In modern times is chastity out of style?

February 13, 2018

Recent news has featured several stories of victims of sexual harassment and abuse. Hundreds of men and women of every background and socioeconomic status from the migrant worker to the wealthy celebrity have been grievously hurt by those who sought out their own pleasure rather than willing the good of another in love. It is timely then to reflect on our own call to live out the virtue of chastity.

In their statement, “Create in Me a Clean Heart,” our bishops tell us that chastity is the attainment of self-mastery in the sexual arena of human action. This virtue opposes lust, which uses another person and fosters a genuine love for the whole person. Each of us, regardless of our state of life — married, single, or religious — is called to live chastely, to orient our desires in order to act out of sacrificial love.

St. John Paul II affirms that chastity “by no means signifies rejection of human sexuality or lack of esteem for it: rather it signifies spiritual energy capable of defending love from the perils of selfishness and aggressiveness, and able to advance it towards its full realization” (Familiaris Consortio, 33).

In recognizing the goodness of the body and the gift of our sexuality, we come to understand chastity as more than saying no. It is about saying yes to the true freedom and peace we find when we are able to control our passions rather than letting them control us. Living chastely does not mean we will never experience impure thoughts or an attraction to someone other than our spouse.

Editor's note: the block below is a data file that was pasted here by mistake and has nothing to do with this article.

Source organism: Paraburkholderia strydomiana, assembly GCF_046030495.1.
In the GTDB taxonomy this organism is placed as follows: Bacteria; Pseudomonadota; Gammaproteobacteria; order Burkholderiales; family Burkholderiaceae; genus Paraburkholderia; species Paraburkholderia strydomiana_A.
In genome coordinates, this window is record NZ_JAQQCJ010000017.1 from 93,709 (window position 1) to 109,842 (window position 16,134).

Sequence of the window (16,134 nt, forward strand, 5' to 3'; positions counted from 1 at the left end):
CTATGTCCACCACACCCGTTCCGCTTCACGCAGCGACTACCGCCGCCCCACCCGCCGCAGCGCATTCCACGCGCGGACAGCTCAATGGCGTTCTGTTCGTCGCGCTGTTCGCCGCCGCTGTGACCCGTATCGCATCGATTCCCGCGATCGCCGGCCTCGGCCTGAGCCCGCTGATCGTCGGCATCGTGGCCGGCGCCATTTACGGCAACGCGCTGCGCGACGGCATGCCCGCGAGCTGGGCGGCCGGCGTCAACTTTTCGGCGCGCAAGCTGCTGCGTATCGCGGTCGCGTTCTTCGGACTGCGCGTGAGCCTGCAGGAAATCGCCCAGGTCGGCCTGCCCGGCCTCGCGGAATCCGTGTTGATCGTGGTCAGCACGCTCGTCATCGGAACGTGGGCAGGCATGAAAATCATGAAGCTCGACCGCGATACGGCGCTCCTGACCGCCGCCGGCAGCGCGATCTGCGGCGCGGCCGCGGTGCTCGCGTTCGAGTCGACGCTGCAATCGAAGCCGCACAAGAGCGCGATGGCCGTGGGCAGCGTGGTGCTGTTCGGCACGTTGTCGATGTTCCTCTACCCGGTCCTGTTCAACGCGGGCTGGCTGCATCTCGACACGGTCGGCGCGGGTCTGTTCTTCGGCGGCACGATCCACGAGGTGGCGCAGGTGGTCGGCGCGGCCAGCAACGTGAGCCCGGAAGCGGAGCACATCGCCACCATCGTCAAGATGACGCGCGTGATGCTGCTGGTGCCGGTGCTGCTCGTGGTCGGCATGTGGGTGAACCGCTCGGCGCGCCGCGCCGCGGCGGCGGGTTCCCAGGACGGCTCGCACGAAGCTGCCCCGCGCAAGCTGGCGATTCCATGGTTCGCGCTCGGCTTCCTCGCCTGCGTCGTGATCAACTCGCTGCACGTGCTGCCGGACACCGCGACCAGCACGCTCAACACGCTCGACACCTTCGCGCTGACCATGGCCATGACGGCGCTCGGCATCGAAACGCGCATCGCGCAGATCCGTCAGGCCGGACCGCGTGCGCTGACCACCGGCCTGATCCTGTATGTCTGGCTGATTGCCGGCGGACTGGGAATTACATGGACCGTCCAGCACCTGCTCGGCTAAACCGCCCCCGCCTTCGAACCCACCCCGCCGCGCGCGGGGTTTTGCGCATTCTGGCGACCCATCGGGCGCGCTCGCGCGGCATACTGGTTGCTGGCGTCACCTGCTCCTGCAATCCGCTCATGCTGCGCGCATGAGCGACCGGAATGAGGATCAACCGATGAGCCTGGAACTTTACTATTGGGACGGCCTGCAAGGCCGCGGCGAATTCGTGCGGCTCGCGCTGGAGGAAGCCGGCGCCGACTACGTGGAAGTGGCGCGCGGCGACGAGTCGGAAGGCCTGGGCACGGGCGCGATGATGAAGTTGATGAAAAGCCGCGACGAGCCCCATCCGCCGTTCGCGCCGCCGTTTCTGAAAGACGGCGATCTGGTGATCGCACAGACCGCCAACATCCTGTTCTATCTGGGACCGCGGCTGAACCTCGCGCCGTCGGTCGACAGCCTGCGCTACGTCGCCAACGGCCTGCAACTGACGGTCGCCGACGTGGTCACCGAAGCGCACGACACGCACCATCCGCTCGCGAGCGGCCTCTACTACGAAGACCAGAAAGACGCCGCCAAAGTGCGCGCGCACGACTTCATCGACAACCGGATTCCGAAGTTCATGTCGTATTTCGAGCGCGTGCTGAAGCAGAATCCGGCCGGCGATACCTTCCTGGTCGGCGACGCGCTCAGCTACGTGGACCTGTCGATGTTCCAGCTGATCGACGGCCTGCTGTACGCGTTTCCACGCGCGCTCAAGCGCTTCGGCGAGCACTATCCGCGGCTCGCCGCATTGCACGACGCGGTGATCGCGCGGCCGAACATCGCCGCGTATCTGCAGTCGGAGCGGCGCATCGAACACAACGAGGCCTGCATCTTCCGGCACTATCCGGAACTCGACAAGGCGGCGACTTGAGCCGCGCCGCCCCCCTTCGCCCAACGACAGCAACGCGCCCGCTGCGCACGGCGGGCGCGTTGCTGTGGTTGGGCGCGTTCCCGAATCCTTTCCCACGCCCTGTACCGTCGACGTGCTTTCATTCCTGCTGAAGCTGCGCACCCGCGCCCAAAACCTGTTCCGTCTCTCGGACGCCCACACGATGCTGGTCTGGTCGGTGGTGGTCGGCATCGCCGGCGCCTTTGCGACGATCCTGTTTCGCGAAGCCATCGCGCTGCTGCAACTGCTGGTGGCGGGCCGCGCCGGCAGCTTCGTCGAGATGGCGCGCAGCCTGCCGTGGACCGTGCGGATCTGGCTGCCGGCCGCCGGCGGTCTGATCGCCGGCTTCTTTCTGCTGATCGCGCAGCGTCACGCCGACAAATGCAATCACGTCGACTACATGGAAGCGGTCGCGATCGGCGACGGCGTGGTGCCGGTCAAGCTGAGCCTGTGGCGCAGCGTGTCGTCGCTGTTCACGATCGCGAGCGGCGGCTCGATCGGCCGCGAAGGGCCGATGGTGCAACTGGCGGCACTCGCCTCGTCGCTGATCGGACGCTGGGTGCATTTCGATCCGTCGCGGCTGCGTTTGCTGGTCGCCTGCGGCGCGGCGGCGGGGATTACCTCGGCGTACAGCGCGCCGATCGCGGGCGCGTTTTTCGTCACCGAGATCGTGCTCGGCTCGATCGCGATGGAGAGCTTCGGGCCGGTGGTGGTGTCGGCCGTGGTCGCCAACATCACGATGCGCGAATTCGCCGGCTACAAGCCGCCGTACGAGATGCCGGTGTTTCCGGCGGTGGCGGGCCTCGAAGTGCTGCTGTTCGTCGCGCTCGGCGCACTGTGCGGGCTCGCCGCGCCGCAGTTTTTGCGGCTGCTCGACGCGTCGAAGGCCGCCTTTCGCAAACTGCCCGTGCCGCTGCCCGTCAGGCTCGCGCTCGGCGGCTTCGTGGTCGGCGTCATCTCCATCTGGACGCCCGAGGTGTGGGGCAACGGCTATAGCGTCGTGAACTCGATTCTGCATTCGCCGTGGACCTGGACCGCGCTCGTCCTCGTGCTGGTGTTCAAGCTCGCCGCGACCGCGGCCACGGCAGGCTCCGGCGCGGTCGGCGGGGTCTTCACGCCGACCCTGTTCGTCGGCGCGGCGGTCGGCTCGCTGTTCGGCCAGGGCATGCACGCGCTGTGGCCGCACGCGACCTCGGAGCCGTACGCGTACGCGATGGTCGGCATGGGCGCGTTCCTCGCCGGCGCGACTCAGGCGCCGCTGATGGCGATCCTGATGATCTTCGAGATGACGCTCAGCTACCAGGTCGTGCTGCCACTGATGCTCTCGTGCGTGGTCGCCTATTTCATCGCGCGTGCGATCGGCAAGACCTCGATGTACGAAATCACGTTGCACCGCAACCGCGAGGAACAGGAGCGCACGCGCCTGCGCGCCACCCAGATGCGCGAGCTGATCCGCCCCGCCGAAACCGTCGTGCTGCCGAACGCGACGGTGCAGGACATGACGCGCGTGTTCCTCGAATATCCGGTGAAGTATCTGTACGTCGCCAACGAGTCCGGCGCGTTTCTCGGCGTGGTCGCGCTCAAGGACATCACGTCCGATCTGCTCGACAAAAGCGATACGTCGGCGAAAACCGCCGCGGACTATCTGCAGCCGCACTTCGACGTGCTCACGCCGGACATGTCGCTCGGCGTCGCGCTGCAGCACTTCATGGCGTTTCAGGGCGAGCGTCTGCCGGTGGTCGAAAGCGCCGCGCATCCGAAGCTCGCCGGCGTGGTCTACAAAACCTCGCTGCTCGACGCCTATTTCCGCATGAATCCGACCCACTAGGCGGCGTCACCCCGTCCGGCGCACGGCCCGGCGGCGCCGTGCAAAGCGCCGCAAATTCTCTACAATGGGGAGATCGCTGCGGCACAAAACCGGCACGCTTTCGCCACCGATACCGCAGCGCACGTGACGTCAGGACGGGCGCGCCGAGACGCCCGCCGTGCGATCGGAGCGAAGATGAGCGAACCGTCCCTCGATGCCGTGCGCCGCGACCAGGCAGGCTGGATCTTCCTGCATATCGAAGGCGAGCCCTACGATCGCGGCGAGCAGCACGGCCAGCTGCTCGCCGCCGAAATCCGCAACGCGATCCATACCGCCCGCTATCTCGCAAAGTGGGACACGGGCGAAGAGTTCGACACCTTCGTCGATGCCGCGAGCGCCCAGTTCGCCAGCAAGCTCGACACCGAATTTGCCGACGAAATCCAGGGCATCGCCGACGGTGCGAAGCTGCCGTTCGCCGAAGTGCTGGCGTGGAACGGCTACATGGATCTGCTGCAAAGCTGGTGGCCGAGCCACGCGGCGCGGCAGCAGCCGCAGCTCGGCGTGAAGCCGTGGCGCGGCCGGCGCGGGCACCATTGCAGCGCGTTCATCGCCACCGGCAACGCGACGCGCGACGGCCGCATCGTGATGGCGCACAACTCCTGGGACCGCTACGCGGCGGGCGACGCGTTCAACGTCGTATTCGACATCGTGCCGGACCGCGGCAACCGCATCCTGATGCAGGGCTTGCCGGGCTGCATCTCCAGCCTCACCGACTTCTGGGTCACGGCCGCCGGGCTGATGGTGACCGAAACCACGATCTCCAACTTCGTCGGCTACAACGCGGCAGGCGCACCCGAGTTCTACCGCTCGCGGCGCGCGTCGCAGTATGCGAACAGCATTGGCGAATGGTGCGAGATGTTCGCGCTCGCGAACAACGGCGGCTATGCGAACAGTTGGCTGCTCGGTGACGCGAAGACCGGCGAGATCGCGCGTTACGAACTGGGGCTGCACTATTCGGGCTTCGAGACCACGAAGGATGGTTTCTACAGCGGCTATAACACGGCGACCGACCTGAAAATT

However, it does mean setting those things aside and overcoming them with God’s grace. Armed with prayer and self-knowledge, we can love faithfully and affirm the goodness and dignity of every human being.

As parents, we can cultivate the virtue of chastity in our family in the following ways:
1. Lead by example. Model sacrificial love in your marriage and avoid pornography, occasions of sin and unhealthy relationships.
2. Go beyond telling your child what not to do. Help your child to see how all that we do and refrain from doing fits into a grander vision of love and freedom.
3. Seize every opportunity to speak with your child about authentic love regardless of their age. Movies and TV shows your child watches, songs they listen to, and conversations about friendships can be great conversation starters.
4. Be approachable! Respond frankly to questions, give real life examples (even sharing your own experiences as appropriate), and proceed calmly when addressing specific situations.
5. Embrace your child with unconditional love. Your son or daughter will learn to recognize genuine disinterested love and healthy male-female relationships when that is what they experience at home.

You and I are called to live chastity; “love is the fundamental and innate vocation of every human being!” (Familiaris Consortio, 11) 

Deacon Arturo Monterrubio is the director of the Archdiocesan Office of Family Life Ministry.